Justice for Victims of Yezidi Genocide?
It's long overdue.
About four years ago, in August 2014, ISIS began slaughtering the Yezidis in Iraq and committed a genocide against this ancient community, massacring over 5,000, abducting 7,450 women and girls who were then sold into sexual slavery and driving over 500,000 out of their ancestral homes. Although the Yezidi genocide has received widespread international recognition due to the indisputable evidence that has been presented including the existence of mass graves, witness testimonies and ISIS publications online inciting against Yezidis and documenting massacres of them, four years on, the Yezidis have not yet received justice for the horrific atrocities that were committed against them. The question remains, why is this the case and when will there be justice for the Yezidi people?
In Iraq and Syria, where the crimes of the Yezidi genocide were perpetrated, it is unlikely that the Yezidi victims will get justice. In Syria, rebels allied with Turkey have destroyed Yezidi holy sites and forcefully converted Yezidis in Afrin to Islam. There are also reports of Yezidis being forced to wear the hijab in these areas. So far, Turkey’s allies have been able to act against the Yezidis in Afrin with impunity, without any interference from the outside world.
Unfortunately, the Syrian regime is part of the problem rather than the solution when it comes to putting an end to radical Islamism within Syria. They are an ally of the Iranian Revolutionary Guards, who systematically oppresses women and minorities both within their own country and in countries that fall under their influence due to the creation of a radical Shia Crescent from the Persian Gulf to the Red Sea and the Mediterranean Sea. Furthermore, according to local sources within Syria, while the Kurdish authorities that liberated areas from the yoke of ISIS are attempting to promote women’s rights in those areas today, the Syrian regime has not followed suite in the areas that they control, doing virtually nothing to advance the status of women and minorities within the country. If anything, the plight of women and minorities under Assad’s control is one step above the plight of women and minorities under the control of ISIS and other radical Islamist groups. This works to worsen the plight of Yezidis in Syria.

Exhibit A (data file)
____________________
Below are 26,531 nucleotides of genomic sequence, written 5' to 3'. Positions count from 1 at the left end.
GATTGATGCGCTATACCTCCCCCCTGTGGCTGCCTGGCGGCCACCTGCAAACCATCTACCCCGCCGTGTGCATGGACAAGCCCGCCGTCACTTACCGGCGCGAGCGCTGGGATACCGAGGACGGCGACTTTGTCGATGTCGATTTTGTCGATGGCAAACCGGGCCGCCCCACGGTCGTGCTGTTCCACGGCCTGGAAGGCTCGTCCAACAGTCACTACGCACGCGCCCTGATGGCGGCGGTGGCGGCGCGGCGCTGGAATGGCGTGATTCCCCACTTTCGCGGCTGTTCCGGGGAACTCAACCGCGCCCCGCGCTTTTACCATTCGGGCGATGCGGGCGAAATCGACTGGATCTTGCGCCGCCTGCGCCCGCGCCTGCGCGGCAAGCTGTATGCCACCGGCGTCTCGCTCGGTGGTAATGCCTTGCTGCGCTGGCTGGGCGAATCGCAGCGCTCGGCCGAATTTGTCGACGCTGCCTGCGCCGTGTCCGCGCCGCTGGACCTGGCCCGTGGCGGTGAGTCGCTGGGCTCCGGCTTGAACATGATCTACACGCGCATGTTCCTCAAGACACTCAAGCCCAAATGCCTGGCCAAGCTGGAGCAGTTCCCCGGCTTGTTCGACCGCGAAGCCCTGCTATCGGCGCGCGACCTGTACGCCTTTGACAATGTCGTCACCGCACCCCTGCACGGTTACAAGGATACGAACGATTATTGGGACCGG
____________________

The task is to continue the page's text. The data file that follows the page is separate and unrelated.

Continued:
Unfortunately, Yezidis in Iraq have not really fared much better. According to Human Rights Watch, in Iraq, trials of ISIS terrorists have been fundamentally flawed with numerous due process violations. Although the Iraqi government does offer financial compensation for every Yezidi victim released from ISIS captivity and recently converted a Kocho school, which was the site of many atrocities against the Yezidis, into a museum commemorating the Yezidi genocide, Yezidi leader Sheikh Mirza Ismail reiterated that Yezidis living on Mount Shingal still are not given the opportunity to return to their homes and to rebuild their lives.
“Yezidis in Mount Shingal still have no basic human services such as hospitals, schools, jobs, clean drinking water, food and most importantly, safety and security,” he proclaimed. “The displaced Yezidis in KRG cannot go back to Shingal because most of their homes were destroyed by ISIS. Most of the Yezidi villages on the southern side of the mountain are still booby-trapped with explosives. The present plight of the Yezidi people in the Middle East is worse than you can imagine especially in Iraq and Syria while the Yezidis in Iran and Turkey have been mostly annihilated by the regimes in both countries.”